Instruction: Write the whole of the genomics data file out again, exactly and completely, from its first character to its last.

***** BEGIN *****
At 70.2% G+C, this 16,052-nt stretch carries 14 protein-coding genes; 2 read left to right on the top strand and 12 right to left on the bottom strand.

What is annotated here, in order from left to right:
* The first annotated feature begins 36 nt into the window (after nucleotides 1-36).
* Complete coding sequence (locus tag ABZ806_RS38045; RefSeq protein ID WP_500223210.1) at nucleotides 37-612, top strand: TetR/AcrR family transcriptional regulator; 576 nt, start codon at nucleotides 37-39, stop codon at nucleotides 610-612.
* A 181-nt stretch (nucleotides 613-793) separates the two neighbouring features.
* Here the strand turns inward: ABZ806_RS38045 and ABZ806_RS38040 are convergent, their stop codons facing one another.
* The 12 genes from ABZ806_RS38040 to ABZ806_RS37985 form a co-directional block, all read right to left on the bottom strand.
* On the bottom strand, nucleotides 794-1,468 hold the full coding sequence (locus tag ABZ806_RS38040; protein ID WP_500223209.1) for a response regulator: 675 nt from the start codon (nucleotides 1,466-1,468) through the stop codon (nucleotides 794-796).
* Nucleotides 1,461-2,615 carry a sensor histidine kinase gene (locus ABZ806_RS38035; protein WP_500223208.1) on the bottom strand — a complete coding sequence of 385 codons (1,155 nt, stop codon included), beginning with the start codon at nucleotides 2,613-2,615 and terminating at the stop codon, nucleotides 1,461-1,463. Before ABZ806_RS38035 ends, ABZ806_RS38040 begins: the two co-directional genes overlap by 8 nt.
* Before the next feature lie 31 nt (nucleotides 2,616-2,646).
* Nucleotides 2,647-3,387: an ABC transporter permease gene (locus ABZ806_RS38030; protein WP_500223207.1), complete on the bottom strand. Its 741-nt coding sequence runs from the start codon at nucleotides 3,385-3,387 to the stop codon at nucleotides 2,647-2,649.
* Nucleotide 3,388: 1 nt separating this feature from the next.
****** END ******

At 70.2% G+C, this 16,052-nt stretch carries 14 protein-coding genes; 2 read left to right on the top strand and 12 right to left on the bottom strand.

What is annotated here, in order from left to right:
* The first annotated feature begins 36 nt into the window (after nucleotides 1-36).
* Complete coding sequence (locus tag ABZ806_RS38045; RefSeq protein ID WP_500223210.1) at nucleotides 37-612, top strand: TetR/AcrR family transcriptional regulator; 576 nt, start codon at nucleotides 37-39, stop codon at nucleotides 610-612.
* A 181-nt stretch (nucleotides 613-793) separates the two neighbouring features.
* Here the strand turns inward: ABZ806_RS38045 and ABZ806_RS38040 are convergent, their stop codons facing one another.
* The 12 genes from ABZ806_RS38040 to ABZ806_RS37985 form a co-directional block, all read right to left on the bottom strand.
* On the bottom strand, nucleotides 794-1,468 hold the full coding sequence (locus tag ABZ806_RS38040; protein ID WP_500223209.1) for a response regulator: 675 nt from the start codon (nucleotides 1,466-1,468) through the stop codon (nucleotides 794-796).
* Nucleotides 1,461-2,615 carry a sensor histidine kinase gene (locus ABZ806_RS38035; protein WP_500223208.1) on the bottom strand — a complete coding sequence of 385 codons (1,155 nt, stop codon included), beginning with the start codon at nucleotides 2,613-2,615 and terminating at the stop codon, nucleotides 1,461-1,463. Before ABZ806_RS38035 ends, ABZ806_RS38040 begins: the two co-directional genes overlap by 8 nt.
* Before the next feature lie 31 nt (nucleotides 2,616-2,646).
* Nucleotides 2,647-3,387: an ABC transporter permease gene (locus ABZ806_RS38030; protein WP_500223207.1), complete on the bottom strand. Its 741-nt coding sequence runs from the start codon at nucleotides 3,385-3,387 to the stop codon at nucleotides 2,647-2,649.
* Nucleotide 3,388: 1 nt separating this feature from the next.